Thanks for the info.First of all, there is no hunting ban being discussed or proposed as a law. There are however some negative and dumb changes proposed to the current legislations.
In order to clarify it I must start with a quick breakdown of hunting law in Poland. All wild animals are considered state property. The country is divided into hunting lease areas of no less than 3000ha each. These comprise of state owned forests, wildland, water bodies as well as privately owned farmland but exclude national parks. There is no hunting allowed in national parks in Poland though there are population reduction shootings organised there but this is governed by regulations other than hunting law. There is a slight change in the wording proposed regarding national parks law the might sound like a ban but it is nothing new and does not change anything.
Hunting in Poland is heavy regulated by various national laws as well as by Polish Hunting Organization (Polski Związek Łowiecki or PZŁ). First hunting legislations appeared around 10th century and first laws aiming at protecting game from overhunting date back to 15th century. All polish hunters must complete training and pass exams set up by PZŁ and become its members. Falling under the main body of PZŁ are local hunting clubs (Koło Łowieckie). Koło Łowieckie is the actual leaseholder of the land for purposes of game management and is a not for profit type of organisation. Hunting is done on both state and privately held land under the leaseholder’s management. If you own a farm and there are wild animals on it you are not allowed to hunt them unless you are a hunter (passed exams, joined PZŁ) and are permitted to do so by the leaseholder. However, hunters can and do hunt on privately held farms without seeking owners permission (in the fields obviously not in someone’s barn). The club’s game keeper issues each hunter a quota “odstrzał” for particular number of animals of certain species and sex. All game animals in Poland are wild, there is no such thing as high fence hunting, animals move freely between forests, fields and farms. It is illegal to restrict wild animals’ movement except fencing off your own property for the purpose of keeping them off it. When game damages crops or forestry resources it is the leaseholder’s responsibility to pay compensation for the damages. The funding comes from sales of meat to commercial distributors, as well as to the hunters themselves and also from organising commercial hunts for visitors. So when a local hunter such as myself shoots an animal the carcass belongs to the Koło Łowieckie (the leaseholder). The hunter than decides if he wishes to keep it or bring it to the meat distributor. If he delivers it to the distributor the purchaser pays the club, if he keeps it, the hunter himself pays the club.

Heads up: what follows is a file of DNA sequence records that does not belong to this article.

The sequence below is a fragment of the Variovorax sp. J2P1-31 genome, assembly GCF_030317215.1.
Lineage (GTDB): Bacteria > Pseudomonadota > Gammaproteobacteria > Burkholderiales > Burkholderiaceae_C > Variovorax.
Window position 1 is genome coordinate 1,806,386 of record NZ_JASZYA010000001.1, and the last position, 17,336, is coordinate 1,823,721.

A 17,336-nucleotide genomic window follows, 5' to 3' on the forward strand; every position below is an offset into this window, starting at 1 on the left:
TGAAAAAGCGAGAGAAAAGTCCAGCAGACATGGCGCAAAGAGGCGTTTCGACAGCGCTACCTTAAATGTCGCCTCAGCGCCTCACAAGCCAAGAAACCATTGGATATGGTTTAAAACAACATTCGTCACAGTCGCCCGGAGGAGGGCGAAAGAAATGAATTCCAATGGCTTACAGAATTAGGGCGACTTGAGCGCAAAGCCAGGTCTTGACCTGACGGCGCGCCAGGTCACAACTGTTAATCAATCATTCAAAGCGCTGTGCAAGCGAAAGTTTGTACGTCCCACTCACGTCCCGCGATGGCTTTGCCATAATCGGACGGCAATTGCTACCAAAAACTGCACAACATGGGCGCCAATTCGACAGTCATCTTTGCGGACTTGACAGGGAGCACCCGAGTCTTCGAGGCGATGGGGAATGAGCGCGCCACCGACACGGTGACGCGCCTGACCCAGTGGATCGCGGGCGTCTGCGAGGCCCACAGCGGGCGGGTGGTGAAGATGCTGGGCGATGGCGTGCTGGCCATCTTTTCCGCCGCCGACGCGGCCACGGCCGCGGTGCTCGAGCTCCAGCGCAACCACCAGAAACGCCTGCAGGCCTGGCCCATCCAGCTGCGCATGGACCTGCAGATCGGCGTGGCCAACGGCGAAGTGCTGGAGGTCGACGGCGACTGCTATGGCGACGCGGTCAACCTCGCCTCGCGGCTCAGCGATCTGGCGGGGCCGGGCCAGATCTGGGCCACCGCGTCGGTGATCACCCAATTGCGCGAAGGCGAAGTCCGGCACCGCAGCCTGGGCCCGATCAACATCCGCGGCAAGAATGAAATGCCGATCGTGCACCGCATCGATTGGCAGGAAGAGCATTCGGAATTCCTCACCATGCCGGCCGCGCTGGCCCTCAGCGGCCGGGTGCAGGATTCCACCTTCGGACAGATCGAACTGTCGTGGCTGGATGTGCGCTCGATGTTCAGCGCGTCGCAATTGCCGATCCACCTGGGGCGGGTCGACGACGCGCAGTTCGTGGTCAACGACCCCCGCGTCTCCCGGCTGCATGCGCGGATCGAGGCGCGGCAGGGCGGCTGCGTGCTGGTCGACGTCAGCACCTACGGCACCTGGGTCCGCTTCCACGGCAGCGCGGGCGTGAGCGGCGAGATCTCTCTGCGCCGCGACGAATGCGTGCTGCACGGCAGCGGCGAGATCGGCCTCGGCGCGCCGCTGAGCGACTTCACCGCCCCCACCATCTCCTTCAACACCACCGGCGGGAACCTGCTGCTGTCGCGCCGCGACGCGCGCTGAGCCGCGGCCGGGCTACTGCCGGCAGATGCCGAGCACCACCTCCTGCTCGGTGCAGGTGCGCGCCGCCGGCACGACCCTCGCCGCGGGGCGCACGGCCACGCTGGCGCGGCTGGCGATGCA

Now onto the proposed changes.
Poland has a high population density which is also fairly evenly spread, particularly in central Poland. As such shooting close to towns and villages is the norm and there is a minimum distance of 100m from the nearest building. The proposed changes are to increase the distance to 150m though the antis were pushing for 500m which would drastically reduce the area where hunting is possible.
Second proposed change is to make it illegal for minors to participate in hunting. It is ridiculous, no other words can describe it. Hopefully it won’t go through, there are some constitutional issues with that as anyone is guaranteed the right to bring up their children according to their believes.
Third proposed change is to allow land owners to have the ability of excluding their property from the hunting lease. This is already possible but would be simplified. However, if excluded from hunting leases any damage to the crops would no longer be covered by the hunting club and the land owner is not allowed to harass or kill game in any way – this would qualify as poaching. So in practise such exclusions will be few and far apart as any land owner realises that if wildlife cannot be disturbed in a particular area they will quickly learn to stay just there. The exclusions that will happen will mostly be some greenies who bought rural land but do not live of it. This is very unlikely to be of any actual significance on the large scale of things but may affect some clubs to some extent.
Fourth big proposed change is for the government to have some say in Polish Hunting Organisation’s management. At the moment there is no political control over it and it burns politicians cause they love to stick their sticky hands anywhere they can – apparently they can never get enough opportunities to f..k things up.
That’s that, no hunting ban of any sort.
Disclosure: I do not organise or profit from organising hunting in any way, am not an outfitter or anything of the sort. I am just a regular hunter.